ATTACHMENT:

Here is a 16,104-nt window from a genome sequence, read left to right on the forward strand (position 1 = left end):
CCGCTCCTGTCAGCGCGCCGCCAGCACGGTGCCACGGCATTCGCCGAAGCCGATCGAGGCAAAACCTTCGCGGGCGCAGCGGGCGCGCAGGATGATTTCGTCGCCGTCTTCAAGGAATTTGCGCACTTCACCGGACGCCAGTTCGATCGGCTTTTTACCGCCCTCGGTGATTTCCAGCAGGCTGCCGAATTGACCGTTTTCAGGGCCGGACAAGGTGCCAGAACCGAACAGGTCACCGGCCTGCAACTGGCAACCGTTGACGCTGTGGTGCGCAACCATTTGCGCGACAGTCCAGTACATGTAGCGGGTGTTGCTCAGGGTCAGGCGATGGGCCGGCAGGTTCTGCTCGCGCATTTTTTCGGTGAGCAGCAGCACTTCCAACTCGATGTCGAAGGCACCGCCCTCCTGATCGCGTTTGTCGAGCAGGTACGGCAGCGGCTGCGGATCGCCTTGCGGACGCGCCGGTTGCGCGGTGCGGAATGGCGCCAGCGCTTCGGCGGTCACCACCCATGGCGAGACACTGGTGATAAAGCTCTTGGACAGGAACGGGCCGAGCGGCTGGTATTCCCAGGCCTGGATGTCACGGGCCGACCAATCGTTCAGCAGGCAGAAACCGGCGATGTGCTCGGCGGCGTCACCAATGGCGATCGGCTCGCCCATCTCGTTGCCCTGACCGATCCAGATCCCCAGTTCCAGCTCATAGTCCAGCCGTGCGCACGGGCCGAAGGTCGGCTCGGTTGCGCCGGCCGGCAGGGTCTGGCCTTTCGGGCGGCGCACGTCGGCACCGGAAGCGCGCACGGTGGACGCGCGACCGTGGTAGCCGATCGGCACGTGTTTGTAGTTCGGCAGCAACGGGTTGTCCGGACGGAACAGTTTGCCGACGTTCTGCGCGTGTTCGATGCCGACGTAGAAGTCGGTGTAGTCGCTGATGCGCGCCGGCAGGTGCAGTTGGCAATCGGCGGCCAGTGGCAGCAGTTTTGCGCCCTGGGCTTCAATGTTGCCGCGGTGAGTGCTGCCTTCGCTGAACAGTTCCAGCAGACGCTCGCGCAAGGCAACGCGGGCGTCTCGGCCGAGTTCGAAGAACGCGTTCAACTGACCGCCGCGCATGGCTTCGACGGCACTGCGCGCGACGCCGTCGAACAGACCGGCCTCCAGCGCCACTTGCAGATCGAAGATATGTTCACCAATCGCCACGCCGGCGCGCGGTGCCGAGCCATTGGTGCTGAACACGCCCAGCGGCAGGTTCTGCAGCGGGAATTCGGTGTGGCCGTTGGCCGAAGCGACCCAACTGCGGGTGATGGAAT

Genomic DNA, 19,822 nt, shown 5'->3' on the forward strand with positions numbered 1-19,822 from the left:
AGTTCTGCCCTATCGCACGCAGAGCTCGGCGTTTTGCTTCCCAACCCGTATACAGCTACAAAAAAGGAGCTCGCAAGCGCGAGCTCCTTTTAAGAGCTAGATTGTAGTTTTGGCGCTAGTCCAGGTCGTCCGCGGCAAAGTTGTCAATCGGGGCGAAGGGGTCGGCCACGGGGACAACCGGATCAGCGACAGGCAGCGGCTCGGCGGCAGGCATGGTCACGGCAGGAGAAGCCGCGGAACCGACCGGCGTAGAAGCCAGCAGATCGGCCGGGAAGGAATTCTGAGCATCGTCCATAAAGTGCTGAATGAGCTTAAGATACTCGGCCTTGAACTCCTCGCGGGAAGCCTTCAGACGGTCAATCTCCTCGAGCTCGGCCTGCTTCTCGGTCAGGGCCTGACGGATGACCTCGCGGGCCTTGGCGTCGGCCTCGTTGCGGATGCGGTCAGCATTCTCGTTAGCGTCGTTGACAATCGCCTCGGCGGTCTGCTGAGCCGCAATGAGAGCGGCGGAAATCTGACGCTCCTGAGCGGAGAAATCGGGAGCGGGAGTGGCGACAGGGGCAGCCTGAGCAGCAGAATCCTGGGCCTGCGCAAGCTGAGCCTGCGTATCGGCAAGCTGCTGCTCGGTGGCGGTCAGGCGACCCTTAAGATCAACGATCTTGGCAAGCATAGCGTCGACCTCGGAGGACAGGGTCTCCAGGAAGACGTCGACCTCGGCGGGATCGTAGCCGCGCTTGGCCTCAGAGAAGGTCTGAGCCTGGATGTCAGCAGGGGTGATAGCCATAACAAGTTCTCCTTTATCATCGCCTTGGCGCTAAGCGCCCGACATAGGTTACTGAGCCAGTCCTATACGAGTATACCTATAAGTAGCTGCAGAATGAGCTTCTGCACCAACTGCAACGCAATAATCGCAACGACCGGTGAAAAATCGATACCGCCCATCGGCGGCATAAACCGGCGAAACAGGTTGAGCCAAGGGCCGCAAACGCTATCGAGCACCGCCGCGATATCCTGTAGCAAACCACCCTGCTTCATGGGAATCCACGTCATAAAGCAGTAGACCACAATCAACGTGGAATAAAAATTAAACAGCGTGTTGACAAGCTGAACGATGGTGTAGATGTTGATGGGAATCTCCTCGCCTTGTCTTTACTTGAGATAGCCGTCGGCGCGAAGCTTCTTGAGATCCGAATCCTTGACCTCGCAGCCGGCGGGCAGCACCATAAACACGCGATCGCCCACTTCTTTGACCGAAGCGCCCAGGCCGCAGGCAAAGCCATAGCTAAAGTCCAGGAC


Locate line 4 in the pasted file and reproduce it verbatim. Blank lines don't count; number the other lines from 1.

AGTTCTGCCCTATCGCACGCAGAGCTCGGCGTTTTGCTTCCCAACCCGTATACAGCTACAAAAAAGGAGCTCGCAAGCGCGAGCTCCTTTTAAGAGCTAGATTGTAGTTTTGGCGCTAGTCCAGGTCGTCCGCGGCAAAGTTGTCAATCGGGGCGAAGGGGTCGGCCACGGGGACAACCGGATCAGCGACAGGCAGCGGCTCGGCGGCAGGCATGGTCACGGCAGGAGAAGCCGCGGAACCGACCGGCGTAGAAGCCAGCAGATCGGCCGGGAAGGAATTCTGAGCATCGTCCATAAAGTGCTGAATGAGCTTAAGATACTCGGCCTTGAACTCCTCGCGGGAAGCCTTCAGACGGTCAATCTCCTCGAGCTCGGCCTGCTTCTCGGTCAGGGCCTGACGGATGACCTCGCGGGCCTTGGCGTCGGCCTCGTTGCGGATGCGGTCAGCATTCTCGTTAGCGTCGTTGACAATCGCCTCGGCGGTCTGCTGAGCCGCAATGAGAGCGGCGGAAATCTGACGCTCCTGAGCGGAGAAATCGGGAGCGGGAGTGGCGACAGGGGCAGCCTGAGCAGCAGAATCCTGGGCCTGCGCAAGCTGAGCCTGCGTATCGGCAAGCTGCTGCTCGGTGGCGGTCAGGCGACCCTTAAGATCAACGATCTTGGCAAGCATAGCGTCGACCTCGGAGGACAGGGTCTCCAGGAAGACGTCGACCTCGGCGGGATCGTAGCCGCGCTTGGCCTCAGAGAAGGTCTGAGCCTGGATGTCAGCAGGGGTGATAGCCATAACAAGTTCTCCTTTATCATCGCCTTGGCGCTAAGCGCCCGACATAGGTTACTGAGCCAGTCCTATACGAGTATACCTATAAGTAGCTGCAGAATGAGCTTCTGCACCAACTGCAACGCAATAATCGCAACGACCGGTGAAAAATCGATACCGCCCATCGGCGGCATAAACCGGCGAAACAGGTTGAGCCAAGGGCCGCAAACGCTATCGAGCACCGCCGCGATATCCTGTAGCAAACCACCCTGCTTCATGGGAATCCACGTCATAAAGCAGTAGACCACAATCAACGTGGAATAAAAATTAAACAGCGTGTTGACAAGCTGAACGATGGTGTAGATGTTGATGGGAATCTCCTCGCCTTGTCTTTACTTGAGATAGCCGTCGGCGCGAAGCTTCTTGAGATCCGAATCCTTGACCTCGCAGCCGGCGGGCAGCACCATAAACACGCGATCGCCCACTTCTTTGACCGAAGCGCCCAGGCCGCAGGCAAAGCCATAGCTAAAGTCCAGGAC